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ARS Home » Plains Area » Las Cruces, New Mexico » Range Management Research » Research » Publications at this Location » Publication #393498

Research Project: Science and Technologies for the Sustainable Management of Western Rangeland Systems

Location: Range Management Research

Title: Evolution of the Southwest Drought Learning Network: Collective response to exceptional drought

item Elias, Emile
item FUCHS, BRIAN - National Drought Mitigation Center
item LISONBEE, JOEL - National Oceanic & Atmospheric Administration (NOAA)
item BERNADT, BERNADT - National Drought Mitigation Center
item MARTINEZ, VIKTORYA - New Mexico State University
item HAIGH, TONYA - National Oceanic & Atmospheric Administration (NOAA)

Submitted to: Bulletin of the American Meteorological Society
Publication Type: Peer Reviewed Journal
Publication Acceptance Date: 2/2/2023
Publication Date: 2/15/2023
Citation: Elias, E.H., Fuchs, B., Lisonbee, J., Bernadt, B., Martinez, V., Haigh, T. 2023. Evolution of the Southwest Drought Learning Network: Collective response to exceptional drought. Bulletin of the American Meteorological Society. 4(5):E935-E942.

Interpretive Summary: This article outlines the challenges of extreme drought in the Southwest and a network-based solution - the Drought Learning Network. We document why the network formed, intiial recommendations and lessons learned.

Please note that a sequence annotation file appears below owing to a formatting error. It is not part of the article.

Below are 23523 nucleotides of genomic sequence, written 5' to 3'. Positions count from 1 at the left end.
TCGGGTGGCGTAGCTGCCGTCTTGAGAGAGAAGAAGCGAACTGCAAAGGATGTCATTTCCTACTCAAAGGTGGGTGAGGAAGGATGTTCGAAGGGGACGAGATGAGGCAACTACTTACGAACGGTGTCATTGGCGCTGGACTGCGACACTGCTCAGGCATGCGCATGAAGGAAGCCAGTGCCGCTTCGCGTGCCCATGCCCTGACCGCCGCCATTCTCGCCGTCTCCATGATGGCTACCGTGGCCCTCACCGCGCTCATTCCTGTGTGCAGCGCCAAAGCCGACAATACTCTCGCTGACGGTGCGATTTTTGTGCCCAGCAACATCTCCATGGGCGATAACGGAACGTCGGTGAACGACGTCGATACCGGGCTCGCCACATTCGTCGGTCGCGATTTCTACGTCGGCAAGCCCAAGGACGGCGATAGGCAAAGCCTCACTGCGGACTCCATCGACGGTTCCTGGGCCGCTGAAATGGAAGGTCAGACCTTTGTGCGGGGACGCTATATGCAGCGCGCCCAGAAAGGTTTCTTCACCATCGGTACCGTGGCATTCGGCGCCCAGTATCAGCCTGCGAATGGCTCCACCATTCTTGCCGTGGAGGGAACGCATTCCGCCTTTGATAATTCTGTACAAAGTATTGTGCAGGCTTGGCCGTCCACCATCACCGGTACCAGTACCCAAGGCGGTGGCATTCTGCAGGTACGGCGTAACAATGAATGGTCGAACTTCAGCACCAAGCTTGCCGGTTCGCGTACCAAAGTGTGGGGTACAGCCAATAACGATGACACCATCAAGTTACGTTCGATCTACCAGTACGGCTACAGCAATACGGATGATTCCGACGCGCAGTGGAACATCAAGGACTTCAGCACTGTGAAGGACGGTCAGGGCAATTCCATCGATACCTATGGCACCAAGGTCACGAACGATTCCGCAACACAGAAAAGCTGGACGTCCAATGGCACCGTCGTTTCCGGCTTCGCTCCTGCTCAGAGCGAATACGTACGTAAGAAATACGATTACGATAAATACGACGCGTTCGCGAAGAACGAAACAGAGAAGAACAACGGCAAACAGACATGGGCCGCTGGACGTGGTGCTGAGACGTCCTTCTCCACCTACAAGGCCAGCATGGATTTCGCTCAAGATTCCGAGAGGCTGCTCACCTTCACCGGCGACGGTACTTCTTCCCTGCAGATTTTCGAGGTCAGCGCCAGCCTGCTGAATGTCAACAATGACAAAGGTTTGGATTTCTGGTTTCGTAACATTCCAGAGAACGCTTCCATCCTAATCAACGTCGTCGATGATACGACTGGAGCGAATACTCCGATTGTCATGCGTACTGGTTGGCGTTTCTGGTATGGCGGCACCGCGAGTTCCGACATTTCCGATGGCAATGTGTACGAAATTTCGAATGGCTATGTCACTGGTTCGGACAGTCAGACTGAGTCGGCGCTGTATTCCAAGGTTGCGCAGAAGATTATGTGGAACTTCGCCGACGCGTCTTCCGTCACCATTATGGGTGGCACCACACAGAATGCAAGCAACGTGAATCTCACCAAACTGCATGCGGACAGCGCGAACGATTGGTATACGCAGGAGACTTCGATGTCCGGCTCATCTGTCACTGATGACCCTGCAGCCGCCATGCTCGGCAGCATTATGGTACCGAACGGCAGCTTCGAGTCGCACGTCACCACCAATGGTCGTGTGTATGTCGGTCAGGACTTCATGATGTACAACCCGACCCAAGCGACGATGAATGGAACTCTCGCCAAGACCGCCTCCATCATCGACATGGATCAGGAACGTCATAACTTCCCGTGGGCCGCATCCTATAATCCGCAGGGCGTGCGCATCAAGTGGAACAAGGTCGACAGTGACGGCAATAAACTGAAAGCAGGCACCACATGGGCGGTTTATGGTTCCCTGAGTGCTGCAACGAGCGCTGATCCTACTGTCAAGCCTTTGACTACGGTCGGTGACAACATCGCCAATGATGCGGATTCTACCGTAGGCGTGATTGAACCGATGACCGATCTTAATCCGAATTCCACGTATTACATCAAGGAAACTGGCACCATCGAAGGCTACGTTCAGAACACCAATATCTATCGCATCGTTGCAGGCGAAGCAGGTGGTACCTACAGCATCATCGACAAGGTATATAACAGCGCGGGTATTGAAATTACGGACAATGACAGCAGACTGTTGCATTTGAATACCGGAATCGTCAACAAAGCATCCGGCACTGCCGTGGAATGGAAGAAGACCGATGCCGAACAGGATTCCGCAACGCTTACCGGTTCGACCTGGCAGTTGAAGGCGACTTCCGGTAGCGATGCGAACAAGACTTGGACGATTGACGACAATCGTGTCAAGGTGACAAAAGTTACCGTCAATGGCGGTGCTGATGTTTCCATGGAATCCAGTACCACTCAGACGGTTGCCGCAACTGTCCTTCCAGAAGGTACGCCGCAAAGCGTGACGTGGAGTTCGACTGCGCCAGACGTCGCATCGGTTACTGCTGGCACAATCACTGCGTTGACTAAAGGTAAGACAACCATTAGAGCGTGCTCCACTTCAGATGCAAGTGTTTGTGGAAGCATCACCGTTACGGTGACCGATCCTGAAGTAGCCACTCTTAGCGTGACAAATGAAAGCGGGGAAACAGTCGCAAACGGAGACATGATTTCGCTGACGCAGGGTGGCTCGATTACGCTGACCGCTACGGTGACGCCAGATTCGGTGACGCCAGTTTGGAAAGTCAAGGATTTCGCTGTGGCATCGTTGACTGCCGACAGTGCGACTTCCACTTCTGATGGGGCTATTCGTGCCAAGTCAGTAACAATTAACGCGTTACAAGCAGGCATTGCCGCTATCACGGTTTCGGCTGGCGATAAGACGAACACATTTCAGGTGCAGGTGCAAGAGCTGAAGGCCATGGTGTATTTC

Technical Abstract: The 2018 exceptional drought over the Colorado Plateau motivated unprecedented responses by individuals and organizations. Climate service providers supporting and observing these responses realized that fundamental to future drought resilience is a network to document and share drought responses including the efficacy of those responses. Resource managers needed a forum to learn from peers and climate service providers about drought response. Climate service providers and resource managers met in February 2020 to envision a southwest drought learning network. Since then the network has grown into 5 organized teams focused on specific aspects of building drought resilience including sharing management practices, drought in agriculture, indigenous collaboration, identifying decision-relevant information and drought impact reporting. Each team works individually on activities, while also supporting other teams and the overarching goals of the whole network. Team activities include sharing case studies via the Collaborative Conservation and Adaptation Strategy Toolbox to help others learn from past experiences; hosting monthly drought briefings on current and expected conditions; facilitating webinars introducing drought-related tools and resources; identifying information needed to support critical management decisions; and innovating and sharing new and traditional drought monitoring technologies; and building drought resilience in indigenous communities. The network allows for collaboration and leveraging partner resources and strengths, ultimately enhancing regional drought resilience. The DLN website ( hosts more information about network teams and activities. This innovative network continues to grow in response to management needs and water scarcity in the Southwest United States.